With many countries going bankrupt and their financial institutions collapsed, American billionaire Warren Buffet gave the most appropriate description — the American economy has fallen off a cliff. The US economy will eventually recover although a rebound could rekindle inflation worse than that experienced in the late 70s, he said.

He regarded the US economy as close to the worst-case scenario and added that the economy can’t turn around on a dime.

In short, it is already in free-fall and no one is sure when it will hit the ground but the US has certainly dragged the rest of the world down with it.

The grim fact is that the Malaysian exports would slump drastically with lower prices for key commodities, including palm oil and crude oil and a sharp drop in demand for electronic and electrical products.

Our foreign direct investments would be reduced by at least 50% while our stock market has already taken a beating, even before the financial crisis.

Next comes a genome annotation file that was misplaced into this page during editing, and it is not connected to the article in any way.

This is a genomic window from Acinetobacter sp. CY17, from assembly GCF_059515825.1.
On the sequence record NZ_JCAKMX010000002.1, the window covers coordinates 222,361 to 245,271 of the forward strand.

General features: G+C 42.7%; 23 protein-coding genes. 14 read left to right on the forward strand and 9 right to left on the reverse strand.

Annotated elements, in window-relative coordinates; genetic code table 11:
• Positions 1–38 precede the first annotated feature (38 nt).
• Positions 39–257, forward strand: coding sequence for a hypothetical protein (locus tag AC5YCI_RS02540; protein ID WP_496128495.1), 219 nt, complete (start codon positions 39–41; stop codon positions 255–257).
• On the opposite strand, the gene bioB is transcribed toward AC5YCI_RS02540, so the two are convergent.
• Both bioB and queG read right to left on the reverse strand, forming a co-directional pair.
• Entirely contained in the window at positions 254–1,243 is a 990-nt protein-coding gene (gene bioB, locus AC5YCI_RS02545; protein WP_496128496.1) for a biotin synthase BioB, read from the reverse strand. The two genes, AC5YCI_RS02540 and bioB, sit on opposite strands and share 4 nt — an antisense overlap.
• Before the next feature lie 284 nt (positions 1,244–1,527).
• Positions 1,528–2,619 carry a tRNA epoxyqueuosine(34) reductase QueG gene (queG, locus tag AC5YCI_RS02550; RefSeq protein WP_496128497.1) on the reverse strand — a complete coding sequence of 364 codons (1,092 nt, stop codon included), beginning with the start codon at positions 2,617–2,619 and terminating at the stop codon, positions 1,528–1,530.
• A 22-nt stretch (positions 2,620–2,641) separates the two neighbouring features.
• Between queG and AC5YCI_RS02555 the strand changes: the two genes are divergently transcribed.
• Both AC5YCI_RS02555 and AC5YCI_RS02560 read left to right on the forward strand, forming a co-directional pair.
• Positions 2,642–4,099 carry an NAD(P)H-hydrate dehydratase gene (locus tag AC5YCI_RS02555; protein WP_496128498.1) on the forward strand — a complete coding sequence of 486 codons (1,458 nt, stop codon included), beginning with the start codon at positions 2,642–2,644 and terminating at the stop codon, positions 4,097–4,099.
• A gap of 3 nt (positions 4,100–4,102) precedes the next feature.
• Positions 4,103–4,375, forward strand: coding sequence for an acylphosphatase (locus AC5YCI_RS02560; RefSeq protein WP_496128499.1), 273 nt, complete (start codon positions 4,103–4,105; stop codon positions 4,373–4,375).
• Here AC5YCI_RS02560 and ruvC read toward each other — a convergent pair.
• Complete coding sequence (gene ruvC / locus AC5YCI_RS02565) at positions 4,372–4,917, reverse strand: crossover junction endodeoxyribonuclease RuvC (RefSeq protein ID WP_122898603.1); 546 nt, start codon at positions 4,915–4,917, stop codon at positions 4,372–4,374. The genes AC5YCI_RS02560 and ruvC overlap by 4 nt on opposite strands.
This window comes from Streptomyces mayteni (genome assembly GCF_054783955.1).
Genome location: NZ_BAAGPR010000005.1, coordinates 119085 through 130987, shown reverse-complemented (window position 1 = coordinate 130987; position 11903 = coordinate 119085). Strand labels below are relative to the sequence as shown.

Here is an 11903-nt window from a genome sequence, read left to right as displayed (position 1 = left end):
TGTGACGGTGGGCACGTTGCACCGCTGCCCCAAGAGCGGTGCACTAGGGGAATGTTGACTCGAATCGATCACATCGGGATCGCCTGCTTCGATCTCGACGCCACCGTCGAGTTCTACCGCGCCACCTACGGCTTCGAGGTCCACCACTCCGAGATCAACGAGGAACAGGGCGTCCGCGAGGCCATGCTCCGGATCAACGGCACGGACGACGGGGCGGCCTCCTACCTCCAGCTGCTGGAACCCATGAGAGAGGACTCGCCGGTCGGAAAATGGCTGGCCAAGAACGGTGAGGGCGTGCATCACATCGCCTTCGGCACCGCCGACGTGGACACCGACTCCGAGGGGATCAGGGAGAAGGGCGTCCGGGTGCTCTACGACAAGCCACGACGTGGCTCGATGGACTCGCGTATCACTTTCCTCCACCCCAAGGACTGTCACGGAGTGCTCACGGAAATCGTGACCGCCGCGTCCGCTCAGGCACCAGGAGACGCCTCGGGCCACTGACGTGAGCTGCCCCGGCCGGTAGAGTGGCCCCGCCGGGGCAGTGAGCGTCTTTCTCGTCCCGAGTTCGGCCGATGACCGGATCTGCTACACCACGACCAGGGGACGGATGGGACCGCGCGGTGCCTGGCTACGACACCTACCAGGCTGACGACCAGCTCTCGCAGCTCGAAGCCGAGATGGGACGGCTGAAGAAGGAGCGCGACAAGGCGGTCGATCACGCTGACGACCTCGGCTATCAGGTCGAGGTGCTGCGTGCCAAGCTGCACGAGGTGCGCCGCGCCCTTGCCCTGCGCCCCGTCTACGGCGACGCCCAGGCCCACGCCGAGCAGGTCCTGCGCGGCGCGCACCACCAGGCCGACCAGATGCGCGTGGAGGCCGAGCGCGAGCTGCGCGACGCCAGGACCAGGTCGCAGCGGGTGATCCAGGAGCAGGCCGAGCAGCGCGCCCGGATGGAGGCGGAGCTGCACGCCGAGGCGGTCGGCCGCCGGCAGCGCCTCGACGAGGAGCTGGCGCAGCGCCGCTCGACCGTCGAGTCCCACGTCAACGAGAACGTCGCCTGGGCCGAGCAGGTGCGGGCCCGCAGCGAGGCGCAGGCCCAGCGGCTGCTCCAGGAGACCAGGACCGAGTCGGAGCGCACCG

Manufacturing, particularly in the electronics sector, has already been badly affected and retrenchments have begun.

As the World Bank revised the global growth rate to 0.5%, Malaysia, like the rest of the world, has made changes to its own forecasts, expecting growth this year, even with the stimulus package, to be between -1% and +1%.

The fall has become faster than what has been expected. If we avoid the recession this year, it will be only narrowly.

Now, the International Monetary Fund expects that the global economy will contract this year, with its managing director Dominique Strauss-Kahn calling the crisis a “Great Recession”.